The gameplay for Birth By Sleep was completely different than other games within the Kingdom Hearts series. This game implements a mechanic called the “Command System” which allows customization of different actions in a Command Deck in order to create more powerful moves. It’s similar in the way that Drives worked in Kingdom Hearts: Chain of Memories, but is more accessible and simply just makes more sense on the PlayStation console (as well as the PSP I’m sure) than the Card System used in Chain of Memories. It took a while to warm up to this new system, but when I finally did I absolutely loved it. Though I remain a bigger fan of the original gameplay, this was a good alternative for those who found the old way repetitive. The game also features a new “D-Link” (“Dimension Link”) that allows your character to use other character’s Command Decks. I’ve heard great things about the D-Link option, that it comes in handy with enemies that are immune to your powers, however you can go through the entire game without using it.
Perhaps because of this new Command System, I found the game the hardest in the whole series. Some of the enemies were difficult and took many, many tries to beat. One that sticks out in mind is a fight Aqua has with a boss in Neverland that had me close to tears when I finally beat it. Though tough, a lot of these enemies were easily-beaten with very simple moves used patiently over time, which kind of cheaped the gameplay. Guard alone was especially helpful.
The Verdict: 8.8 out of 10
This game was really, really fun to play and a solid prequel to the Kingdom Hearts series. The stories of Terra and Ven were captivating and engaging, while Aqua’s fell flat. The gameplay, while new and foreign, was still interesting to learn and utilize. However, simple moves can be used to negate the need for a Command System, taking a bite out of some of the challenge. This game offers an even balance of gameplay and story, which can be an upside and a downside for players. It is very difficult to incorporate three characters’ stories into one game, but Square Enix did so in an overall appealing way. Fans of the Kingdom Hearts franchise who never played the original game because it was not on the PlayStation home console (like myself) will appreciate the insight this game provides to the story of the previous games. To those who are new to the Kingdom Hearts series I wouldn’t recommend playing this game until after playing Kingdom Hearts, Chain of Memories, and Kingdom Hearts II.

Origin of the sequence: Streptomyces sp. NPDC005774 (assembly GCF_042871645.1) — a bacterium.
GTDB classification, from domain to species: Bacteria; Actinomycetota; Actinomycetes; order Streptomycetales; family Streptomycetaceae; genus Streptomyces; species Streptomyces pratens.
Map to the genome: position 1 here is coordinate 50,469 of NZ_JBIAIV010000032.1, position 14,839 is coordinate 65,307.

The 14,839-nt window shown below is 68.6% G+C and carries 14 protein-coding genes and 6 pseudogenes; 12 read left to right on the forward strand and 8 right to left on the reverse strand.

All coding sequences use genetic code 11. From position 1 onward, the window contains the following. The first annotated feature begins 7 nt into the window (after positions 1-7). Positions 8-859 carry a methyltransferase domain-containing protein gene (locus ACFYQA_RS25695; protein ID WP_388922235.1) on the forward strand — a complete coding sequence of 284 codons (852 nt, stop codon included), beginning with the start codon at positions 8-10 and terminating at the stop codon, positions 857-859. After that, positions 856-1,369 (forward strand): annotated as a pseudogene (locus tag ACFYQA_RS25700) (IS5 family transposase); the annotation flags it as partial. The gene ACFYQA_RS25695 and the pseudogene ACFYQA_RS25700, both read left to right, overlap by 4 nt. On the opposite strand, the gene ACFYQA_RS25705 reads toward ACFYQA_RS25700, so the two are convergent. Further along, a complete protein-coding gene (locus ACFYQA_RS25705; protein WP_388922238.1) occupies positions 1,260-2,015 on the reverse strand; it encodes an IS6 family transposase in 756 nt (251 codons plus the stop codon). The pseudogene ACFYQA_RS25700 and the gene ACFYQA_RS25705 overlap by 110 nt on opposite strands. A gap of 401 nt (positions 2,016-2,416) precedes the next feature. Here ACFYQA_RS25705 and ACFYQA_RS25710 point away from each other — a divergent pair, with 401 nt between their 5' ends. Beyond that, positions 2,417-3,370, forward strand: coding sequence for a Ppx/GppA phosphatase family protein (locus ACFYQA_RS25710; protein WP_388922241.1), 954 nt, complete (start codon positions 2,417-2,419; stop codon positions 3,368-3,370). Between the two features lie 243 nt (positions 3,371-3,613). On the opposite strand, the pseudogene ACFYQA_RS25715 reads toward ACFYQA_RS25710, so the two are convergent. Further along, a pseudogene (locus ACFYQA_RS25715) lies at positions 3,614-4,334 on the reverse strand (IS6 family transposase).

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Audrey Lips is one of MONG’s Associate Writers and is currently balancing a Journalism major while secretly hoping to get her Hogwarts acceptance letter. You can follow her TMI posts on Twitter.